December 20, 2002 The benefits of transparency—the outcome of the measures taken by the central bank to allow financial markets and economic agents to understand the factors it takes into account in formulating monetary policy—are now widely recognized. These benefits include smoother implementation of monetary policy and increased effectiveness as markets improve their ability to anticipate the Bank's policy decisions and account for them in their operations. How interest rates respond to the publication of macroeconomic data depends on the degree of transparency in monetary policy, as the rates will rise or fall as a reflection of the market's revised expectations. Before the Bank of Canada adopted initiatives to improve transparency, such as the inflation-control targets, the semi-annual publication of the Monetary Policy Report and Updates, and the fixed announcement dates, changes to the overnight rate created some volatility in interest rates, and publishing Canadian macroeconomic data did not appear to have a major impact on rates. This article shows how the Bank of Canada's steps towards greater transparency have increased the impact of Canadian data on short-term interest rates and have improved financial markets' understanding of how monetary policy decisions are taken.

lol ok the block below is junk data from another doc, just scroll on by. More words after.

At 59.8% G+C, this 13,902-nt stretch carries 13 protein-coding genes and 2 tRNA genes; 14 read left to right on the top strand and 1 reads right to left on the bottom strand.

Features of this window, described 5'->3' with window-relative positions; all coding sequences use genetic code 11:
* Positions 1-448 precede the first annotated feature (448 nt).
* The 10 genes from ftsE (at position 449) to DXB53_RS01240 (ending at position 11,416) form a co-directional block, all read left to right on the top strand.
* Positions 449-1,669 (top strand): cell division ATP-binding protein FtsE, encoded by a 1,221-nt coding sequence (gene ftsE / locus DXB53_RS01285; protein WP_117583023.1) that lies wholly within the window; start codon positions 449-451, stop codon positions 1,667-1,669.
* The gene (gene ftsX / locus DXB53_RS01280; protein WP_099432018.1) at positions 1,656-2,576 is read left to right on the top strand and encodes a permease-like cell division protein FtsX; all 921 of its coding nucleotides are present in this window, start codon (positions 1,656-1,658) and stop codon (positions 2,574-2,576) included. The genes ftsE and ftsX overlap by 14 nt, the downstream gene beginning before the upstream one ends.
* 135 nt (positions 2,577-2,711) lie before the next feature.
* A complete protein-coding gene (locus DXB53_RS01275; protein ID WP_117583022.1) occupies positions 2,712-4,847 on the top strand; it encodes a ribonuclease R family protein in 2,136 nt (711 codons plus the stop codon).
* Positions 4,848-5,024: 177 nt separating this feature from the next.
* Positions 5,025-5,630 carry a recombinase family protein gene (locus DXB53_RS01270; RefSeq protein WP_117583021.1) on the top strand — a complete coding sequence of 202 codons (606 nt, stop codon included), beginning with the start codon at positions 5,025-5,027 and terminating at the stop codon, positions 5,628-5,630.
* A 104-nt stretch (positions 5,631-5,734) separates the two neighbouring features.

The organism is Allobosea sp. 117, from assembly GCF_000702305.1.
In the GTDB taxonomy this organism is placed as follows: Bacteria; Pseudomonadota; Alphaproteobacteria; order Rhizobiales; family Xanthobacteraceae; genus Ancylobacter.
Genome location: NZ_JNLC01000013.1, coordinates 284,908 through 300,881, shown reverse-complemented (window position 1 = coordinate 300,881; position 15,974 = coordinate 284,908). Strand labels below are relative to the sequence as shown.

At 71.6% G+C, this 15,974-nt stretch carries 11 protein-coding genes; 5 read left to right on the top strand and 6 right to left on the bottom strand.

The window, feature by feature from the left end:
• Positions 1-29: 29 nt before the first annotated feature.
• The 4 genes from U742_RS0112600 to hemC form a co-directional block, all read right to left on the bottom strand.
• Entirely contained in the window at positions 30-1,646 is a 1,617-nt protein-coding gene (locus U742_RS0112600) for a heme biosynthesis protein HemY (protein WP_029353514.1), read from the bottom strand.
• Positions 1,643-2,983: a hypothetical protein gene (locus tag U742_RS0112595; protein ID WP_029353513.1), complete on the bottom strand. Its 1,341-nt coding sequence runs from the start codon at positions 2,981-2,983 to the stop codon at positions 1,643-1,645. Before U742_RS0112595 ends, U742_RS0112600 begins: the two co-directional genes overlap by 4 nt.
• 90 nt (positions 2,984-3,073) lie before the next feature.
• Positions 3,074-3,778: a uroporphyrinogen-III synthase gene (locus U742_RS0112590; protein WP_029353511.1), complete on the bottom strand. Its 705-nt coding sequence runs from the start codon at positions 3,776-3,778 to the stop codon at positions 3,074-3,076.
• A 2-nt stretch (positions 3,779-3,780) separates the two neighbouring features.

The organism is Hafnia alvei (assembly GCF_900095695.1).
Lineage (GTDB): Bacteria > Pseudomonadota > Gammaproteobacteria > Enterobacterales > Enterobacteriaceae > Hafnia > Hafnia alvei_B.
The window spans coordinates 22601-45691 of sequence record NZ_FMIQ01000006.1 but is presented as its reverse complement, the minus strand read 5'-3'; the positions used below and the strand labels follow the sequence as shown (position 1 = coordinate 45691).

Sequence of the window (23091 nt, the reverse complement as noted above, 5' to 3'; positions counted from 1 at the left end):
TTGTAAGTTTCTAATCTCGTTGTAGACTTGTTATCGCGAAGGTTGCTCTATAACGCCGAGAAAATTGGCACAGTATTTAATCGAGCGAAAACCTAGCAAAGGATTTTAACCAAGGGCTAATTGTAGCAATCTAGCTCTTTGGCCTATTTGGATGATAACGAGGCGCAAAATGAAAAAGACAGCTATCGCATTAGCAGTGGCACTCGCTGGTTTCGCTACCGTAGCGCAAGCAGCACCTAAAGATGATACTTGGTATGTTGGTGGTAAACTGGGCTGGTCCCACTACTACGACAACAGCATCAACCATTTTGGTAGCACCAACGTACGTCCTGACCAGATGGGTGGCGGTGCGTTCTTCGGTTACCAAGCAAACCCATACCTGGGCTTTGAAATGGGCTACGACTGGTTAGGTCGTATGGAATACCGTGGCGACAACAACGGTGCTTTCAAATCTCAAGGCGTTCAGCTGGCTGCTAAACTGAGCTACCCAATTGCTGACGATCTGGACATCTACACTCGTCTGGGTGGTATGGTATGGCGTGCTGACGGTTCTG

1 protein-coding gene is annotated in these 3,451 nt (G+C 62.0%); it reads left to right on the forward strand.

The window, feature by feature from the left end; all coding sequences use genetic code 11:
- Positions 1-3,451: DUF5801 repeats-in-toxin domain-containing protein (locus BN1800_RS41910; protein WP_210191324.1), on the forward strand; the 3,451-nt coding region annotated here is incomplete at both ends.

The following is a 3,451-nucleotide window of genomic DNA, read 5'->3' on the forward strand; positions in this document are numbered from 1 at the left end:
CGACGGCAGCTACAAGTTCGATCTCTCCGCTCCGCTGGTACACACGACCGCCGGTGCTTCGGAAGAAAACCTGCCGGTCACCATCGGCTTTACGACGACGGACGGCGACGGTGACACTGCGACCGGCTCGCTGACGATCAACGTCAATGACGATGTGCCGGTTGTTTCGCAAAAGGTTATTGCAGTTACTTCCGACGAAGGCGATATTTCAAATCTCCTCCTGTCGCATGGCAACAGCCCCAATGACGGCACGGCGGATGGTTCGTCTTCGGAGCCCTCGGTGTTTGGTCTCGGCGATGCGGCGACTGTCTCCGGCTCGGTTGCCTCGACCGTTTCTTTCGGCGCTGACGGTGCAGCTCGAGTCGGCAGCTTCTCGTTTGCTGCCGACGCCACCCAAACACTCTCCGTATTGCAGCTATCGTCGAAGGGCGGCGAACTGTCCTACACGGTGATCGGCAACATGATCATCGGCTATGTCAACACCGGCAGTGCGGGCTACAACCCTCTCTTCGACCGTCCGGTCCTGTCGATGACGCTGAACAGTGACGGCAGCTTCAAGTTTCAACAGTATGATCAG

Using interest rate yield spreads to explain changes in inflation, we investigate whether such relationships can be modelled using two-regime threshold models.